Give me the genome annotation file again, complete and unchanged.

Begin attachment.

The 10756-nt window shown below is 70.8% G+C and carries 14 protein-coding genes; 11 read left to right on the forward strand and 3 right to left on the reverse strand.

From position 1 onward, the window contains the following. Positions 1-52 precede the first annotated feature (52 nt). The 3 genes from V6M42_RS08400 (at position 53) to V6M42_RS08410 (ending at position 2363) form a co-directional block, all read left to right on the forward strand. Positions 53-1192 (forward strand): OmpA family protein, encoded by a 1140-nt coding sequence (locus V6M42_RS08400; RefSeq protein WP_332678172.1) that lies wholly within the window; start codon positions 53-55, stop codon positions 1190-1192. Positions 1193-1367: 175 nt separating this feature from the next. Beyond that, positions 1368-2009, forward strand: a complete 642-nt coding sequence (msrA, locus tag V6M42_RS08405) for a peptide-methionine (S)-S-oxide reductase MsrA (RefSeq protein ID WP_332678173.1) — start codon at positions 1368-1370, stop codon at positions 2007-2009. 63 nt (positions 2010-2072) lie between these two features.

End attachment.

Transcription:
The 10756-nt window shown below is 70.8% G+C and carries 14 protein-coding genes; 11 read left to right on the forward strand and 3 right to left on the reverse strand.

From position 1 onward, the window contains the following. Positions 1-52 precede the first annotated feature (52 nt). The 3 genes from V6M42_RS08400 (at position 53) to V6M42_RS08410 (ending at position 2363) form a co-directional block, all read left to right on the forward strand. Positions 53-1192 (forward strand): OmpA family protein, encoded by a 1140-nt coding sequence (locus V6M42_RS08400; RefSeq protein WP_332678172.1) that lies wholly within the window; start codon positions 53-55, stop codon positions 1190-1192. Positions 1193-1367: 175 nt separating this feature from the next. Beyond that, positions 1368-2009, forward strand: a complete 642-nt coding sequence (msrA, locus tag V6M42_RS08405) for a peptide-methionine (S)-S-oxide reductase MsrA (RefSeq protein ID WP_332678173.1) — start codon at positions 1368-1370, stop codon at positions 2007-2009. 63 nt (positions 2010-2072) lie between these two features.